Posted by: maroonmaurader | November 15, 2010

Book preferences

Before you continue, a small experiment to see if I’m the only one for whom this is the case. It’ll probably take about 5 minutes.

First, pull up any old random list of books (not a “Best-of” or “worst-of” list), or even better your bookshelves if you keep all the books you read there (instead of just the ones you particularly like). It’s most important that this be a truly random set of books. Glance over it, and quickly rate the books based on how much you liked them – great, average, and lousy books. Don’t count sequels. Keep track of how many make it into each group. Do this for maybe 50 books, just to get an idea of how frequently you consider a random book you’ve read of your own choice (as opposed to required reading for whatever reason) great vs. mediocre vs. lousy.

In my case, of the first 51, I counted 15 as great, 27 as average, and 9 as lousy. This step by itself was mildly interesting to me just for informing me about the accuracy of my ability to judge a book before reading it. However, it’s not the point of this little experiment.

Now go to http://www.goodreads.com/list. Poke around. You’re looking for a list that satisfies three criteria.

  1. At least 200 books on the list.
  2. At least 1000 voters.
  3. From the title of the list, one that probably includes a bunch of books you’ve already read of your own choice.

Browse through this list until you’ve run into 50 books you’ve read (or finished the list), sorting and counting those books. Again, don’t count sequels.

My count was 23 great, 14 average, and 13 lousy.* The odd thing is based on the books I chose for myself, I’d expect about 1.7 great books per lousy book. Which means with 13 lousy books, I’d expect about 22 great books – and I got 23. What apparently happened is that a lot of average books got winnowed out by the process of mass-voting on books. However, the bad books were just as likely as the good ones to be selected for.

It is not an unreasonable result, but an interesting one. It implies that if I’m looking to avoid disappointment, I should stick with books I choose for myself (82% success rate, as opposed to 74% based on recommendations). If I’m looking to be truly excited about a book, I should seek recommendations (46% success, as opposed to 29%  from my own selection).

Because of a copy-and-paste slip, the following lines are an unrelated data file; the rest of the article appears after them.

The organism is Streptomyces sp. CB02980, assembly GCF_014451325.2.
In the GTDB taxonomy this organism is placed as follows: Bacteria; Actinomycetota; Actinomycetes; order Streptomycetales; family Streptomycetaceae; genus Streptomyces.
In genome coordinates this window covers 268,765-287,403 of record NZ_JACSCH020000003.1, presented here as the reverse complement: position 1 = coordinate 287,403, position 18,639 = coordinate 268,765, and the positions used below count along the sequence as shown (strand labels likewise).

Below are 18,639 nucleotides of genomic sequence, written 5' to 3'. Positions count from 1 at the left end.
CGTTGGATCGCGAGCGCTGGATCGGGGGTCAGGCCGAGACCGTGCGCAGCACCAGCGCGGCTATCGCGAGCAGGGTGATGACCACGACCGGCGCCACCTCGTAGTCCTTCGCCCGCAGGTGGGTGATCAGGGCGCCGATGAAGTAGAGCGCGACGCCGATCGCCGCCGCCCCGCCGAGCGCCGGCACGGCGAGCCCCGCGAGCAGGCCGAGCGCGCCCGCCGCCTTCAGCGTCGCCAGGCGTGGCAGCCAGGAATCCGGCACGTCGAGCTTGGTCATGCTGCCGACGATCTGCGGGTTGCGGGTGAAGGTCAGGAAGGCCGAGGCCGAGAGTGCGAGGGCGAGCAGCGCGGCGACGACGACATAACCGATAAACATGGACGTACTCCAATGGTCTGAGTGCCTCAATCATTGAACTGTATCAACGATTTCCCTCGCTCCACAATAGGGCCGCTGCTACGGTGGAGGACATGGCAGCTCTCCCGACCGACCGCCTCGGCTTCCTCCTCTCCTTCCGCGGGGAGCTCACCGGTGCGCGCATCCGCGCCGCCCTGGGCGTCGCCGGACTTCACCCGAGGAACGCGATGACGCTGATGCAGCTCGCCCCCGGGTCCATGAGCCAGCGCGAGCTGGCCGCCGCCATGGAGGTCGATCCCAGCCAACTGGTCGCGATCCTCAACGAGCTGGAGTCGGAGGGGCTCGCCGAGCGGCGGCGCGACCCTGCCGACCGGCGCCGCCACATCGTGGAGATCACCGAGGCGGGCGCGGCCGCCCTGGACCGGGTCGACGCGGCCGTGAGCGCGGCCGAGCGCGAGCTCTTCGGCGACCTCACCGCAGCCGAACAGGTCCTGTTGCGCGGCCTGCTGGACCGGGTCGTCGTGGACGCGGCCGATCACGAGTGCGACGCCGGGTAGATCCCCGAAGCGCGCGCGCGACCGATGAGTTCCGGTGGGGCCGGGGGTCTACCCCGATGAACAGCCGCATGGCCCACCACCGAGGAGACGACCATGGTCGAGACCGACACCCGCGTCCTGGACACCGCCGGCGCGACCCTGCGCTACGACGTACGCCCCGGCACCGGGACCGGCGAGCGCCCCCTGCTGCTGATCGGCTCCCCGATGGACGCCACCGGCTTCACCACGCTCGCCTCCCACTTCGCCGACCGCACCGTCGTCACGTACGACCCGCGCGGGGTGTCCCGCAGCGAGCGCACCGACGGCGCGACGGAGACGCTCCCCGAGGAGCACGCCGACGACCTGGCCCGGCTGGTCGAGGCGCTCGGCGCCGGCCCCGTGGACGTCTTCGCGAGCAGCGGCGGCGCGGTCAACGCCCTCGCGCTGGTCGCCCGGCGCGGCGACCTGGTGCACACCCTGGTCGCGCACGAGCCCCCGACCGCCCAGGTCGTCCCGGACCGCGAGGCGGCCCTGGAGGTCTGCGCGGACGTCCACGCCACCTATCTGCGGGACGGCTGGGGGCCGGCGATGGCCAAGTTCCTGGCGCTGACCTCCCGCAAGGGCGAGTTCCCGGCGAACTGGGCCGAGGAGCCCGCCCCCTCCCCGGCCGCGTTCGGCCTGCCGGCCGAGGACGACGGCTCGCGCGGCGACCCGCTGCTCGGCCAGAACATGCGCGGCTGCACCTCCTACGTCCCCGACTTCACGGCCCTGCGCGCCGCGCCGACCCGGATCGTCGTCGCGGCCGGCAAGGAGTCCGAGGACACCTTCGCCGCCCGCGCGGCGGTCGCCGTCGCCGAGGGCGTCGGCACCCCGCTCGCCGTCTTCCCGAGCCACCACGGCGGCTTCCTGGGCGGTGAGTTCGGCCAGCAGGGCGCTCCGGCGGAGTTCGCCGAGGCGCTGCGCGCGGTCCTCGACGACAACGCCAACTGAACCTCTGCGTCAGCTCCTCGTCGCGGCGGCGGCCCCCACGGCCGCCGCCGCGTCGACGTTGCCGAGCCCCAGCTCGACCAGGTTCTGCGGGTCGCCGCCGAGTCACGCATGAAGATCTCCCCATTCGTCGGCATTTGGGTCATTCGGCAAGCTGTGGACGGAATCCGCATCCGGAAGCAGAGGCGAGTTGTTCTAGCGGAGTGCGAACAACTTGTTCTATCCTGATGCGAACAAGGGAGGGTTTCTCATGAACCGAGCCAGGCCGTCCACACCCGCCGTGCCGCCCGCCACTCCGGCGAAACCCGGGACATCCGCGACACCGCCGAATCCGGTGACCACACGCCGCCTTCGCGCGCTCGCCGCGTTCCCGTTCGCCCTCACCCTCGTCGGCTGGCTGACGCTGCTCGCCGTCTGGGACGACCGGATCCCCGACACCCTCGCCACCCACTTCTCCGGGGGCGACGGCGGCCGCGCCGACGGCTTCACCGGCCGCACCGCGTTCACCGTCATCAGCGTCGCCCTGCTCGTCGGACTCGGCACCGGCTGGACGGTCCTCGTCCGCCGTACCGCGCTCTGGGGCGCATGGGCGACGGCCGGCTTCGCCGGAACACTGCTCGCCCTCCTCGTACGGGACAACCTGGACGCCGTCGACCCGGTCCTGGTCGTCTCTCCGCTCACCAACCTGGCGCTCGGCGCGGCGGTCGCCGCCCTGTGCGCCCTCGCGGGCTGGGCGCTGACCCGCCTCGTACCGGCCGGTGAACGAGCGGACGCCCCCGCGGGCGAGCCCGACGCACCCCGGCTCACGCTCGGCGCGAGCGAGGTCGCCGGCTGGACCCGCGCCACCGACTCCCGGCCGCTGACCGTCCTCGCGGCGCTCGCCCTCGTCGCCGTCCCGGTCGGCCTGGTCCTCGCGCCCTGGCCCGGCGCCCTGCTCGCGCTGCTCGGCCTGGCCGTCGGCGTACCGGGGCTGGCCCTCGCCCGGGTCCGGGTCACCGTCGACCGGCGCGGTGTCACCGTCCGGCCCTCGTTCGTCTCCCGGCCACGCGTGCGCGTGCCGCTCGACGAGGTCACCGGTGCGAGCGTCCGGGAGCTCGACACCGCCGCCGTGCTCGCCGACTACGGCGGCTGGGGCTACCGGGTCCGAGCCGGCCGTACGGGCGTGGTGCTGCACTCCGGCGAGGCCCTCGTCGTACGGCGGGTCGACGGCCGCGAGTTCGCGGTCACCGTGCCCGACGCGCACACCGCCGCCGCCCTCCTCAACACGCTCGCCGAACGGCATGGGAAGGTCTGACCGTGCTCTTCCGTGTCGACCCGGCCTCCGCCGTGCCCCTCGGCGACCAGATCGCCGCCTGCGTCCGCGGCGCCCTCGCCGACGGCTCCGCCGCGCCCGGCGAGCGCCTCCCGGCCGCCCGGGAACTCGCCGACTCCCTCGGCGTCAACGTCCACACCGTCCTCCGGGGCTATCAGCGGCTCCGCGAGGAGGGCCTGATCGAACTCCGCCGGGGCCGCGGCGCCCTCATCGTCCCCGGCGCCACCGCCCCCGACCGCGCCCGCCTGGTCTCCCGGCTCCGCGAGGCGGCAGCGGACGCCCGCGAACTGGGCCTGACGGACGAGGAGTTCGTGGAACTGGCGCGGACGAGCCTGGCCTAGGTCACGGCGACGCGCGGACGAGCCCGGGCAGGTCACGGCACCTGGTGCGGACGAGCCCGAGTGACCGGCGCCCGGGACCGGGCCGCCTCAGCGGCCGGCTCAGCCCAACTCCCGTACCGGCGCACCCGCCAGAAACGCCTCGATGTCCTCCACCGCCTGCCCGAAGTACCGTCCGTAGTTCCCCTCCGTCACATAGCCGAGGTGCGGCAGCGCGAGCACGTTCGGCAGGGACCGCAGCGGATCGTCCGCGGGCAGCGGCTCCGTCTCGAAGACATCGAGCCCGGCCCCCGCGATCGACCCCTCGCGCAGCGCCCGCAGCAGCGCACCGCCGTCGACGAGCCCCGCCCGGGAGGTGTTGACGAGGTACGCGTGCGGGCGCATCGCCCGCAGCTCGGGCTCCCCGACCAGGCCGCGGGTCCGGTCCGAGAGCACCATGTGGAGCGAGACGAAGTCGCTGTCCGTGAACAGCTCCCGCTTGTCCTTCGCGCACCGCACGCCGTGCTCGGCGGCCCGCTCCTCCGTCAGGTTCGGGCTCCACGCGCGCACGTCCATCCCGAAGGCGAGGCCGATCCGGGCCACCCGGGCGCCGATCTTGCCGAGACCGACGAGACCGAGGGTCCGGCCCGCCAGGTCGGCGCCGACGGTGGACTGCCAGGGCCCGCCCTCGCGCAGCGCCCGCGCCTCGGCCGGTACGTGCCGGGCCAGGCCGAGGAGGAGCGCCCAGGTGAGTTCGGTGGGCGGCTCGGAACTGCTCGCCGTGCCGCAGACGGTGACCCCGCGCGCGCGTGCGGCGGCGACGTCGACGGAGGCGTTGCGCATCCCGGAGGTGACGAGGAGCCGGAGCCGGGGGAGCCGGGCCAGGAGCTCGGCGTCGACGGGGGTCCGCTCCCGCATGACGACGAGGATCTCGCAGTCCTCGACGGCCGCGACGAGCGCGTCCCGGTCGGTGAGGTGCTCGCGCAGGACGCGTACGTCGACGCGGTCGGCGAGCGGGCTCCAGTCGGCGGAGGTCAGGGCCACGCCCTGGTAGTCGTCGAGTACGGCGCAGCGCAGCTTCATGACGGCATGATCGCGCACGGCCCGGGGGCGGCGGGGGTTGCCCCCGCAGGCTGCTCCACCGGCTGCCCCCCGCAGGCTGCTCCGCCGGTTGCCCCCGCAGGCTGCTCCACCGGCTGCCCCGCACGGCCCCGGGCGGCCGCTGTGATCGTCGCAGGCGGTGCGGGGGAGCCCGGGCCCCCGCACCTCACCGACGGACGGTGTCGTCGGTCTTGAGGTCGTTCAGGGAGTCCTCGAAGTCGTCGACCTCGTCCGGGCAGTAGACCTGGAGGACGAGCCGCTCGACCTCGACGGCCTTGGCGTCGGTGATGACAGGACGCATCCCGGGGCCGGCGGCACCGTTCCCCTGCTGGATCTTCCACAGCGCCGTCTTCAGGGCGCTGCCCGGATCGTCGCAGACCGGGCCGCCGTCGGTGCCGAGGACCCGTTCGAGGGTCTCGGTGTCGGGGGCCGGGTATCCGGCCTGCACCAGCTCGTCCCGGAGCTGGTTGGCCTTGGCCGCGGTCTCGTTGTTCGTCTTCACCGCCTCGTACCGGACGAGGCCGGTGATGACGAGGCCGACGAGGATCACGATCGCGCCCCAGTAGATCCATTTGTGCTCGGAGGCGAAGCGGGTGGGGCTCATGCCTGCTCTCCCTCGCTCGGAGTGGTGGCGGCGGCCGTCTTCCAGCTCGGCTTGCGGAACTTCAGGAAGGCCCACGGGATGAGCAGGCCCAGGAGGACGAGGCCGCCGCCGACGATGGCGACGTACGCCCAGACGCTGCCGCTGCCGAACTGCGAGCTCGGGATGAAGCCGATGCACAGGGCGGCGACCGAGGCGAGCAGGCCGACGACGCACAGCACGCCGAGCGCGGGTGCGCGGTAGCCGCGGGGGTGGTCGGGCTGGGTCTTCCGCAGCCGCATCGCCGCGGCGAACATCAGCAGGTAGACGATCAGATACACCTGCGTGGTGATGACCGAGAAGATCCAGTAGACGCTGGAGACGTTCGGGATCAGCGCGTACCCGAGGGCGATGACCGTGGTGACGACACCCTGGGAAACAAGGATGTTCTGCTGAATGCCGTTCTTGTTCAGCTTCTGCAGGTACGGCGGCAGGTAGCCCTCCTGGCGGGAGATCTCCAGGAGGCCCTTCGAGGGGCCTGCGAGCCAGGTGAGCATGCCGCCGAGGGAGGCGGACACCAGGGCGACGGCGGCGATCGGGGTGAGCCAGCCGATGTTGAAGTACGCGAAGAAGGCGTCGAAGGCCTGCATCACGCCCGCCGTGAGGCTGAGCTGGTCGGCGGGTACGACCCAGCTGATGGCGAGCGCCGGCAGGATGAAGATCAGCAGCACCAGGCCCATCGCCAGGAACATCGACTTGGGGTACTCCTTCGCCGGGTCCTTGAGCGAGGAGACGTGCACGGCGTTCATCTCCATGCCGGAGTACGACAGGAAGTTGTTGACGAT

It also causes me to wonder what (if anything) it would imply about books themselves, if people tended to agree when a given book was unusual, but not about what effect its unusual nature has on the quality.

One final side note: now try rating books in series and by the same authors the same way you just rated others, in cases where you considered the first book “great.” In my case, of 20 books I checked that way I found 17 great, 2 average, and 1 lousy. A fairly clear quantitative explanation of why I tend to serially read authors – three times as likely to find a great book, and one-third as likely to find a lousy one.

*To be fair, it’s possible there was observer bias in there, because I first noticed this trend then tried to check it precisely with numbers. So another possible explanation for these numbers is that I was unintentionally deceiving myself in the rating process to produce this result. Which is another reason why I wanted other people to try it before knowing what pattern I thought I saw.

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Responses

  1. I would not be surprised if this were the case for me. My literary digestive rate is at present probably too low (maybe 5 books a year and basically no fiction) and my consumption too picky for me to make an accurate estimation.

    I wonder if this same observation applies to other media like movies or games…

  2. I’d suspect less of a difference (at least in my case) for movies and video games, because my decisions on which movies and games to get are generally not made by browsing – I rely on reviews, recommendations, and word-of-mouth much more for those things.


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